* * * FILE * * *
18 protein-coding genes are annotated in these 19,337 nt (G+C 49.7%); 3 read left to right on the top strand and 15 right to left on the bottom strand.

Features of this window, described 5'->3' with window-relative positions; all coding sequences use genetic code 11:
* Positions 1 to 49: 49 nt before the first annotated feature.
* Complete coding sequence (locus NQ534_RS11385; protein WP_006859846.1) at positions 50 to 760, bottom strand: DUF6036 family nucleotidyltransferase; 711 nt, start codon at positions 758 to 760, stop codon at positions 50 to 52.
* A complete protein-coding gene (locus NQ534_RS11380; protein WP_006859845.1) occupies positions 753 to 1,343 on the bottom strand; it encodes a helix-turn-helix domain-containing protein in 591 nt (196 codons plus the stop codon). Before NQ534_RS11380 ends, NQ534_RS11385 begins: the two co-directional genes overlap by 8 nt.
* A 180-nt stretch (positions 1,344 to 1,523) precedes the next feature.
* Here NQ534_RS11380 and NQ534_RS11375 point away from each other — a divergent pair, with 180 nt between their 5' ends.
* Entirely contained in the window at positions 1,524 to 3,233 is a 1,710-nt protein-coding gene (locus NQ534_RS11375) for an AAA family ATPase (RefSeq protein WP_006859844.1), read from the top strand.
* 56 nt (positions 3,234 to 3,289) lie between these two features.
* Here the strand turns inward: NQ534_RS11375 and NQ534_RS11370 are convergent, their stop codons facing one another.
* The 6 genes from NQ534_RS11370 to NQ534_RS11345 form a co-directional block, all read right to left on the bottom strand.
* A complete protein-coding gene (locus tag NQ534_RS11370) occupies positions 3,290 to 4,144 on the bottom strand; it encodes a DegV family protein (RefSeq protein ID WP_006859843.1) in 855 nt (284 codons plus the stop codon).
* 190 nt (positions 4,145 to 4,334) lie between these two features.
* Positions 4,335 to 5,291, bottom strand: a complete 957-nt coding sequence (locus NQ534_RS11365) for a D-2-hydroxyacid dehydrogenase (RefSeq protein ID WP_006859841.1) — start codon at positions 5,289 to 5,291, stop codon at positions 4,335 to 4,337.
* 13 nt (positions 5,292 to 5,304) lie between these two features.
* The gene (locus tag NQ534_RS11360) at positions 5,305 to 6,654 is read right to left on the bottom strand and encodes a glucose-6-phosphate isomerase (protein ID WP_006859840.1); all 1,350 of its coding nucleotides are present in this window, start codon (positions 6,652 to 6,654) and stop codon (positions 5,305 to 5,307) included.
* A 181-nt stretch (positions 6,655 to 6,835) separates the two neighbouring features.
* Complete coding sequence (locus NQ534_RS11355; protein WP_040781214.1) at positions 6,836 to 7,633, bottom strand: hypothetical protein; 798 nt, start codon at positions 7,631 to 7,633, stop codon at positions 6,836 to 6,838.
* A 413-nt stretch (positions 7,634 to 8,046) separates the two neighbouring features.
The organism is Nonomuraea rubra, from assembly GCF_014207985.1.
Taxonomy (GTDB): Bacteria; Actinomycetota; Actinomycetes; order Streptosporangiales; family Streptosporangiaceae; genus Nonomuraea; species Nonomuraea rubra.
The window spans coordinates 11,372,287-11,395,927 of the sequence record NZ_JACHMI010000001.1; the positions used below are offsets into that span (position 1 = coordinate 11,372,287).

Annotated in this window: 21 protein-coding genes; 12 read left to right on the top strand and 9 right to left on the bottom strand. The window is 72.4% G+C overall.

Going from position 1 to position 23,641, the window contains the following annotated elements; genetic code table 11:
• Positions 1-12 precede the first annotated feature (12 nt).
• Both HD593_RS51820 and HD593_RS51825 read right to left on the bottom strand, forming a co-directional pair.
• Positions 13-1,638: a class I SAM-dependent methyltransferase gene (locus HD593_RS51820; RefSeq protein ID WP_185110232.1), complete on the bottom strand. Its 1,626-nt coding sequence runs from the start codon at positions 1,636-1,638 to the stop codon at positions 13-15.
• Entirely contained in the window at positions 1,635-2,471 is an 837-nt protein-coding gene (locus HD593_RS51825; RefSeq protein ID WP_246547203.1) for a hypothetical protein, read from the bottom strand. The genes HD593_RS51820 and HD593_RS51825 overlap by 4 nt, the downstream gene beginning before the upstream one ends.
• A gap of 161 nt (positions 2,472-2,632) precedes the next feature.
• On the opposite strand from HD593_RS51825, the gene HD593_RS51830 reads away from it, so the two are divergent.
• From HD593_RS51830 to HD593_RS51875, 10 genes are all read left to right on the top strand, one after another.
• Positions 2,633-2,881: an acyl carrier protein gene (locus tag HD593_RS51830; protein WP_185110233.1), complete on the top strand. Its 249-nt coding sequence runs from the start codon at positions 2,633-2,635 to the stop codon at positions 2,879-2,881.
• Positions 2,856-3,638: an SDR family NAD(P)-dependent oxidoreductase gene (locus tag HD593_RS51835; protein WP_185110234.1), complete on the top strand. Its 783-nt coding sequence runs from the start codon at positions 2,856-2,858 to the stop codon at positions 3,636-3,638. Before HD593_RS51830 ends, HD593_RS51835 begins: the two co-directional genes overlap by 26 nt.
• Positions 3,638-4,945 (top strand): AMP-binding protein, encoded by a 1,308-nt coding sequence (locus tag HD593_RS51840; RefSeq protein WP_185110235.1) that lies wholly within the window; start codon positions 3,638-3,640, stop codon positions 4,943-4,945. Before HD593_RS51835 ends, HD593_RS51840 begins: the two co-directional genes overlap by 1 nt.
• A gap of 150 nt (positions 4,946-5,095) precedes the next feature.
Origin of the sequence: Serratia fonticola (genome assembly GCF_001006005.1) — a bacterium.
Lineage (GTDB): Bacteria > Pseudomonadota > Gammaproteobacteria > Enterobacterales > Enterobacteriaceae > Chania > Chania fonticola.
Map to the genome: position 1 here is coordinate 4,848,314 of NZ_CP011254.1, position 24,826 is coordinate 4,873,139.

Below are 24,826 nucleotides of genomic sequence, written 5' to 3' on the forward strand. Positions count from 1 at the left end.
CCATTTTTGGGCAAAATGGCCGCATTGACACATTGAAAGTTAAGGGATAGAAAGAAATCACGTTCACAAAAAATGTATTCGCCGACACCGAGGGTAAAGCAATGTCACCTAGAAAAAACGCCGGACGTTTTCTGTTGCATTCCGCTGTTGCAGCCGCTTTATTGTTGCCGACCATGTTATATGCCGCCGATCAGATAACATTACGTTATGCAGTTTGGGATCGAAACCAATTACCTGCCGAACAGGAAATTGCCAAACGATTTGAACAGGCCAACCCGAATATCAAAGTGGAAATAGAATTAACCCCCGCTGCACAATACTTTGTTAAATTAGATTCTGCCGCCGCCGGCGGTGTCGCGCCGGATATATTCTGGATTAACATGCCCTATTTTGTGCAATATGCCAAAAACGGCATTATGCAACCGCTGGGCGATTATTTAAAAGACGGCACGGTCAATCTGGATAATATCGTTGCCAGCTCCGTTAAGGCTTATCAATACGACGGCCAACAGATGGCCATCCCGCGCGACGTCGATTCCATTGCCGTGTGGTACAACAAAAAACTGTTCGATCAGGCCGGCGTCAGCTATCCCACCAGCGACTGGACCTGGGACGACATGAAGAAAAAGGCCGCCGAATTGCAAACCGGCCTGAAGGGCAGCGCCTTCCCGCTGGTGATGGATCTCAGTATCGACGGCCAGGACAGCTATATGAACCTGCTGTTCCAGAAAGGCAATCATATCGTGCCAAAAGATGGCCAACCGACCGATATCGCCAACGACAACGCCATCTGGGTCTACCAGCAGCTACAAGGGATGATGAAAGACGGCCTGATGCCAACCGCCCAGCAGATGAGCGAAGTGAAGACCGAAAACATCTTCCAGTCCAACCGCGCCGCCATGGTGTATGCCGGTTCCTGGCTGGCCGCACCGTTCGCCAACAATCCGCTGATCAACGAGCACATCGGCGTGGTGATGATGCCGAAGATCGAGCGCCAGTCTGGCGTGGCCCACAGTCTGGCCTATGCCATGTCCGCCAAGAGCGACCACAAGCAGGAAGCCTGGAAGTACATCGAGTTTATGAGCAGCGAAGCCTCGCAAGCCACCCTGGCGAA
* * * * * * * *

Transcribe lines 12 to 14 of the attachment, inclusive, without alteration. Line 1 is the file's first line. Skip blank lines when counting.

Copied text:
* A complete protein-coding gene (locus tag NQ534_RS11370) occupies positions 3,290 to 4,144 on the bottom strand; it encodes a DegV family protein (RefSeq protein ID WP_006859843.1) in 855 nt (284 codons plus the stop codon).
* 190 nt (positions 4,145 to 4,334) lie between these two features.
* Positions 4,335 to 5,291, bottom strand: a complete 957-nt coding sequence (locus NQ534_RS11365) for a D-2-hydroxyacid dehydrogenase (RefSeq protein ID WP_006859841.1) — start codon at positions 5,289 to 5,291, stop codon at positions 4,335 to 4,337.